The cities of Denver and Boulder have formally acknowledged the second Monday in October as Indigenous People’s Day, instead of Columbus Day, which is still a state holiday.
On Saturday October 8th, people gathered in Denver to celebrate Indigenous People’s Day in a Four Directions March that culminated at the state capital.
KGNU’s Tim Wintemute was there and brings us this report including the voices of State Representative Joe Salazar who unsuccessfully introduced a bill to formally repeal the state holiday of Columbus Day. Salazar says he is determined to reintroduce the measure in the next session. “We always have known that when it comes to issues of communities of color it’s always a marathon not a sprint and I knew I was going to have to bring it back this coming year.”
We also hear from Phyllis Young, a member of Women of All Red Nations, a Native American women’s organization that has been part of the Standing Rock encampment in North Dakota. Young was one of the key note speakers at Saturdays event in Denver.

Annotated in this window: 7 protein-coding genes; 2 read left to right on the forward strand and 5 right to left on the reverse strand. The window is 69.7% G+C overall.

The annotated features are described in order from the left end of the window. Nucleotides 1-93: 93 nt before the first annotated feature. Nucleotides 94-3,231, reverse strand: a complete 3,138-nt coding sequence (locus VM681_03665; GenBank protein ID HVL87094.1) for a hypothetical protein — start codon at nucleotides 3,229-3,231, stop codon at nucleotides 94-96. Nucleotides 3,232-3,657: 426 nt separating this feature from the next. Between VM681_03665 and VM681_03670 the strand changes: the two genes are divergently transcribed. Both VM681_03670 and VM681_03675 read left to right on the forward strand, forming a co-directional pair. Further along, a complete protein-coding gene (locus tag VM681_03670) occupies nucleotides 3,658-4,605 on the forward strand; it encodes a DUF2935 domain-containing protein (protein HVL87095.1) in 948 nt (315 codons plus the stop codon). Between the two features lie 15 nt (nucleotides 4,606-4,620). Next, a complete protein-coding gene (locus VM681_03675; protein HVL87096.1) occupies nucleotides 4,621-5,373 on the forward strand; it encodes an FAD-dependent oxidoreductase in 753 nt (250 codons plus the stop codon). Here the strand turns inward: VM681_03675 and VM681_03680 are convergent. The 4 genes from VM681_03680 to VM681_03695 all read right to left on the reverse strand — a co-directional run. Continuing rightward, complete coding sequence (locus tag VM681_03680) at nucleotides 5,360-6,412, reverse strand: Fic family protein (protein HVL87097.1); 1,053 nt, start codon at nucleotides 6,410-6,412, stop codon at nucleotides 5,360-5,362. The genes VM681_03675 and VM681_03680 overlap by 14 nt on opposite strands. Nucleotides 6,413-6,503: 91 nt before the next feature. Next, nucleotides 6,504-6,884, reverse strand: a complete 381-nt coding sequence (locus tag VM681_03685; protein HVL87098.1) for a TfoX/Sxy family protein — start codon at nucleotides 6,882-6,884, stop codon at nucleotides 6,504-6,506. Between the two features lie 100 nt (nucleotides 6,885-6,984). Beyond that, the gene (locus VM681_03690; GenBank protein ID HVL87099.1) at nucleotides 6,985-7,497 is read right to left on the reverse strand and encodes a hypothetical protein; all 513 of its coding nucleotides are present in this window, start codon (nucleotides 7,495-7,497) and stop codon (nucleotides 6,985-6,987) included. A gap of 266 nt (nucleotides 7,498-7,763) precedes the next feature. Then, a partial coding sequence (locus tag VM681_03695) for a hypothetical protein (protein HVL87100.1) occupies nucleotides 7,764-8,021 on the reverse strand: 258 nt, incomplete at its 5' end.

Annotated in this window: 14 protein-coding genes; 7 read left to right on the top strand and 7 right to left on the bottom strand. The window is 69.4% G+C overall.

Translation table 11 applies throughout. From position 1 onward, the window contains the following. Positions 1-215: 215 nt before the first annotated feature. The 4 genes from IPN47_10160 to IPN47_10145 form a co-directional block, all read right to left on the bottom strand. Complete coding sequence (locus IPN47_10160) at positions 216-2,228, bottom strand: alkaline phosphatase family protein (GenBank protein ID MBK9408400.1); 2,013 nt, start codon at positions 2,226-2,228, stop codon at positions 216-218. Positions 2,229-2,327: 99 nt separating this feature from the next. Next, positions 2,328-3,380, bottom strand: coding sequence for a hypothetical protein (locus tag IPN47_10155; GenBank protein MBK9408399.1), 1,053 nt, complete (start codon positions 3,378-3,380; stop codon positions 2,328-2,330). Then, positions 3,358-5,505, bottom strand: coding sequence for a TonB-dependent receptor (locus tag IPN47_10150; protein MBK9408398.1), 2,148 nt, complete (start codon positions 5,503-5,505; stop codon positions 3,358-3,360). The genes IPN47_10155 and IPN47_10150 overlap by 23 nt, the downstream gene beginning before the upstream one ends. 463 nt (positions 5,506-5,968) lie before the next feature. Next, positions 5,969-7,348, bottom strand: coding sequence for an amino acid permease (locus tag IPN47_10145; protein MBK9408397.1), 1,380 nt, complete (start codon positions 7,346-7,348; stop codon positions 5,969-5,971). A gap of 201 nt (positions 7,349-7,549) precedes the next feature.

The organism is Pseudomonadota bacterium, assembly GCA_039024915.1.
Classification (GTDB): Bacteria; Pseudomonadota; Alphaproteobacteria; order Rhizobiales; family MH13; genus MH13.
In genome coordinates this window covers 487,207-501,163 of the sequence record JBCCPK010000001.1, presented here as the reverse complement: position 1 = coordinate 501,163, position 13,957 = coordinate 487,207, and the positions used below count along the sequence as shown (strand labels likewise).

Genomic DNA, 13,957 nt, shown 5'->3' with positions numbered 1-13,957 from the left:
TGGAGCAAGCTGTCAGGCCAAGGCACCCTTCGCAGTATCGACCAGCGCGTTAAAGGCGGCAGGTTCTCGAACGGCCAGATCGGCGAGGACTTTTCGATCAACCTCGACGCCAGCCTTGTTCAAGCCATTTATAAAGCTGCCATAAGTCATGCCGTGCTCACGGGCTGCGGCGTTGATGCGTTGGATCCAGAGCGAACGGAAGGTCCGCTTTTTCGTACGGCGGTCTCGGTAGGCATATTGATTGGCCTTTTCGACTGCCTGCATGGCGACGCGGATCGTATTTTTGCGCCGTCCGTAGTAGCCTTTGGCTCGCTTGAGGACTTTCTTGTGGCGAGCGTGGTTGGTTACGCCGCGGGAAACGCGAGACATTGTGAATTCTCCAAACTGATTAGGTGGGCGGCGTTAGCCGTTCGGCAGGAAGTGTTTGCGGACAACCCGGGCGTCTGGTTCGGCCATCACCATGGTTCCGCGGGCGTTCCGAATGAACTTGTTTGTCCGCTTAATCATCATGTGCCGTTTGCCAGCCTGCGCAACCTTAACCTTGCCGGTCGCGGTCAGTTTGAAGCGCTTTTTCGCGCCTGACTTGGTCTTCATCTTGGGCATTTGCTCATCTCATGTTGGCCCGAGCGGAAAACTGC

Glenn Morris of the Colorado American Indian Movement spoke to us from Pueblo, CO on Monday October 10th ahead of that city’s Columbus Day protest. Morris says Pueblo is the birthplace of the Columbus Day holiday in Colorado and in the country.
“There was a dedication of a Columbus Day statue here in 1905 and then the effort by the non-Italian state legislators to honor the legacy of Columbus by a holiday was passed in 1907 by the legislature, so people in Pueblo, Native and Chicano people and allies, commemorate that and call for the disestablishment of Columbus Day as a state holiday.”
Featured Image: Tim Wintemute, below images: Tim Russo